A roadside Shoro stall dispensing maksym, and me drinking some
It was hugely popular, and deservedly so.

Another film, this time from 1975 and from the same director - Eldar Ryazanov - is so beloved by Russians that it is now traditionally watched every New Year's Eve in millions of homes, but it too mocks an important aspect of Soviet life. Irony of Fate begins in Moscow on New Year's Eve with a group of friends, two of whom pass out through drink. The other friends know that one of them should be travelling to Leningrad, but which one? They guess wrong, and put the wrong guy on a plane - he should have been going back to his Moscow apartment, where his fiancee is preparing a special New Year's Eve meal. The central joke of the film is that all Soviet cities, being centrally planned, look the same; so when the guy staggers off the plane, with no memory of what has happened, he does not realise that he is not in Moscow.
Irina getting up close and personal with her best buddy Kamil Ataturk
He falls into a taxi, gives his street name: there is such a street in Leningrad, just as there is in Moscow. All the apartment blocks look the same: when he gets to the address he cannot tell that he has not arrived home; his key even turns the lock of the apartment's front door. The apartment is empty, but looks identical to his own: he passes out on the bed in a drunken stupor. Then the apartment's real occupant, an attractive young woman, arrives home, and - to cut a long story short - romance develops. It would all be funny and charming, were it not for the undercurrent of - in my view - cruelty in the treatment of the guy's fiancee back in Moscow, who becomes increasingly despairing as her beloved fails to show up: she is forced to spend New Year's Eve alone, after she has worked so hard to make a perfect celebration for the two of them.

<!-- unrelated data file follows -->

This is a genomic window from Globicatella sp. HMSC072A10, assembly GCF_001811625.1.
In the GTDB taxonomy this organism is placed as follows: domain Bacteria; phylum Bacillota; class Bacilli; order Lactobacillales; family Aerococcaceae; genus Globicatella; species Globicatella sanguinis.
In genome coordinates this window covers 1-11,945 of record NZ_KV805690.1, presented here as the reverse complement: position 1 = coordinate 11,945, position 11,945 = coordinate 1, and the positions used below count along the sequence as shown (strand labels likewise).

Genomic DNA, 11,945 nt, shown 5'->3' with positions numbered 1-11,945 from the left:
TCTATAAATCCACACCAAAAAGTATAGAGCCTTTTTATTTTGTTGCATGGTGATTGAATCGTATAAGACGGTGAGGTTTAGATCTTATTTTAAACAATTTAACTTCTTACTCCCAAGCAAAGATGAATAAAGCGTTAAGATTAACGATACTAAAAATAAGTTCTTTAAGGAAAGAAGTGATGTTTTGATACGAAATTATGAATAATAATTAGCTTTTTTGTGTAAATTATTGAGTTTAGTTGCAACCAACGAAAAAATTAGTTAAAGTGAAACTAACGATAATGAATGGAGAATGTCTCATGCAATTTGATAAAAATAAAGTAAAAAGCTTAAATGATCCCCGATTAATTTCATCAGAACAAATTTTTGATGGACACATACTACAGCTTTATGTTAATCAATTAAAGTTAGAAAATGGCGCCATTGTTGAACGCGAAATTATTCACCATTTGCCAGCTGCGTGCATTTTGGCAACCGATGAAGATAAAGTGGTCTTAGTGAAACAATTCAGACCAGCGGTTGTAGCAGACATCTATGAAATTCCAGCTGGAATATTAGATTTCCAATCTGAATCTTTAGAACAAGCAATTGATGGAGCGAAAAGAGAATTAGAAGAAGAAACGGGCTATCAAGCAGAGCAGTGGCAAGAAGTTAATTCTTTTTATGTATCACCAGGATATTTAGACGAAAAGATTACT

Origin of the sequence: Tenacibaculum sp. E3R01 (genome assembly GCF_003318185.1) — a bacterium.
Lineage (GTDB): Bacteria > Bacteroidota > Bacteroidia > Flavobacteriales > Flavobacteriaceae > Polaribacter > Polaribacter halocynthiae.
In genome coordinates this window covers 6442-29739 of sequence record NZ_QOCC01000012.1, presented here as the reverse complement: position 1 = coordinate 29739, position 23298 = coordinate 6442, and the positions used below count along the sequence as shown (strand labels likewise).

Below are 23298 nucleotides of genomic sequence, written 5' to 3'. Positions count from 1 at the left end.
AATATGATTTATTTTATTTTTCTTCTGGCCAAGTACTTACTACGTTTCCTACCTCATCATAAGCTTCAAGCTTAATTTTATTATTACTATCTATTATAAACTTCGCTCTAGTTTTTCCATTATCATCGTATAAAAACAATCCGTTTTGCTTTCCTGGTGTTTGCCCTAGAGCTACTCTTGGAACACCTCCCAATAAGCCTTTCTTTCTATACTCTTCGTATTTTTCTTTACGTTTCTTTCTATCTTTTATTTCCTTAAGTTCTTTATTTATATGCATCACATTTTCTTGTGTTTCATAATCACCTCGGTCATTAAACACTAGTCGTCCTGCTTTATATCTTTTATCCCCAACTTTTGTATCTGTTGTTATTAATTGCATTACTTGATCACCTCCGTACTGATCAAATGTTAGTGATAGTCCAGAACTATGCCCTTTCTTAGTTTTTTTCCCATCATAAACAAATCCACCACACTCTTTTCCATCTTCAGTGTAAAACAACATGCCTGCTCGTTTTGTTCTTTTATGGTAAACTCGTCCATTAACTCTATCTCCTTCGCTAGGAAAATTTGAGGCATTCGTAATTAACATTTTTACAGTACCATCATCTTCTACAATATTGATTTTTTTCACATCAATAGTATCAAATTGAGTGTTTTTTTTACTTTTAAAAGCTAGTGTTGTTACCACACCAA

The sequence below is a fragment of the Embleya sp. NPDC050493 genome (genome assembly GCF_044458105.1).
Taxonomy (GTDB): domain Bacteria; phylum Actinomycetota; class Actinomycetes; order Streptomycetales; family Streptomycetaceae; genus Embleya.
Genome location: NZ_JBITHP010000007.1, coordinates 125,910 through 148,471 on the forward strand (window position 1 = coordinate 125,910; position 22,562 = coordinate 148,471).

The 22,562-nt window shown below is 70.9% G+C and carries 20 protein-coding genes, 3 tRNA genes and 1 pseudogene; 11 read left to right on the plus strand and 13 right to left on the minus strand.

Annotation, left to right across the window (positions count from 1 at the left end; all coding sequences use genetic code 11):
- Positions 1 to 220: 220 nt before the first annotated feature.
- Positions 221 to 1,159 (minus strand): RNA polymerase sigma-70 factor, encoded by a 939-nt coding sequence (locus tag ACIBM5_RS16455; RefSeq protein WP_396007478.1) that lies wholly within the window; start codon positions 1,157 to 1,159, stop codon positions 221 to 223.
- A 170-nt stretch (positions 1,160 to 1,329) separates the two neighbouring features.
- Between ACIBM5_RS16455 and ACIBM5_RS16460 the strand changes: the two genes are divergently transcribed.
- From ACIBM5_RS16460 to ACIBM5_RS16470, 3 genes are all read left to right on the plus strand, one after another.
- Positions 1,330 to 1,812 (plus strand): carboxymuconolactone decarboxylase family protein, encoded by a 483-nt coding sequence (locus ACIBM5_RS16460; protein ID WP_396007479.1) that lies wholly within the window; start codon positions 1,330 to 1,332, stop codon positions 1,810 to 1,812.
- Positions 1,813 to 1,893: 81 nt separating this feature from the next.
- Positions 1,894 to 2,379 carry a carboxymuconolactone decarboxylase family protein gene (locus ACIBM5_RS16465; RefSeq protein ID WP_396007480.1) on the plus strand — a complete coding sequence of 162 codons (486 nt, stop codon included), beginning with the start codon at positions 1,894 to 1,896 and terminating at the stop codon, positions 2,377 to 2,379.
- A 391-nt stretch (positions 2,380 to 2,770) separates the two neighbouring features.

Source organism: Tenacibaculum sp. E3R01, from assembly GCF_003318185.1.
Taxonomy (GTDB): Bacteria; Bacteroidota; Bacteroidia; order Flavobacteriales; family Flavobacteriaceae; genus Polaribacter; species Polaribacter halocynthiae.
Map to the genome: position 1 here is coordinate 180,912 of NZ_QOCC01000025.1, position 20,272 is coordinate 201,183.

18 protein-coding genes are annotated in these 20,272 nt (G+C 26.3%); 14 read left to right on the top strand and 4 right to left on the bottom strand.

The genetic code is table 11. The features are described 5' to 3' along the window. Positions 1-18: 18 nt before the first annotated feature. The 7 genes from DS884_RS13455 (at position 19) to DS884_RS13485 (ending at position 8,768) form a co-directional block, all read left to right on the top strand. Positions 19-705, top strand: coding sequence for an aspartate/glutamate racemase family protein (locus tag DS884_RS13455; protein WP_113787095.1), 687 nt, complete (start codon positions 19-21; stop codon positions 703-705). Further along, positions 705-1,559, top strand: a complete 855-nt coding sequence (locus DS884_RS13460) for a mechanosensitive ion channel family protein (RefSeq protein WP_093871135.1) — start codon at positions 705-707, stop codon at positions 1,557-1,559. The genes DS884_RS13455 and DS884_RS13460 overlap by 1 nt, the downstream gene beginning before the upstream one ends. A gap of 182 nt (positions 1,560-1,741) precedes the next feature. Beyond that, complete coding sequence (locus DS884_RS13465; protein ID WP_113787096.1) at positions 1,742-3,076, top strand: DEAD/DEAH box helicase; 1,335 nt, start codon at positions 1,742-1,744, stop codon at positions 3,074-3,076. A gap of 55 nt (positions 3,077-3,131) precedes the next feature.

A field in Ataturk Park
Apparently for Russians this aspect of the story just adds to the fun - Irina couldn't understand what I was upset about - whereas it really spoilt the film for me: I just wanted the guy to die a horrible death for treating his lovely fiancee so badly, whereas he finishes up happy in the arms of his new girlfriend, and we are all supposed to cheer.

Other Soviet era films were - astonishingly - an excellent production of Twelfth Night (in Russian, of course), a very funny version of that great old Victorian farce Charley's Aunt, and some episodes from a Sherlock Holmes series that was hugely successful on Soviet television in the 1970s and 1980s: in fact, Irina proved to be an unlikely repository of Sherlock Holmes trivia in consequence. My enjoyment of all these films was only made possible by her skill as a translator, giving just sufficient information to allow the plot to be followed, but not so much as to interrupt the narrative.
One of the modest rides in Ataturk Park
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Water-cannon at the ready outside …
Water-cannon at the ready outside…
A beat-up old bus used to ferry ri…
A beat-up old bus used to ferry r…
A Bishkek ambulance
A Bishkek ambulance
With the temperature in the upper …
With the temperature in the upper…
A roadside Shoro stall dispensing …
A roadside Shoro stall dispensing…
Irina getting up close and persona…
Irina getting up close and person…
A field in Ataturk Park
A field in Ataturk Park
One of the modest rides in Ataturk…
One of the modest rides in Atatur…
More fountains in Ala-Too Square
More fountains in Ala-Too Square
In Ataturk Park, a Biggish Wheel
In Ataturk Park, a Biggish Wheel
photo by: londonstudent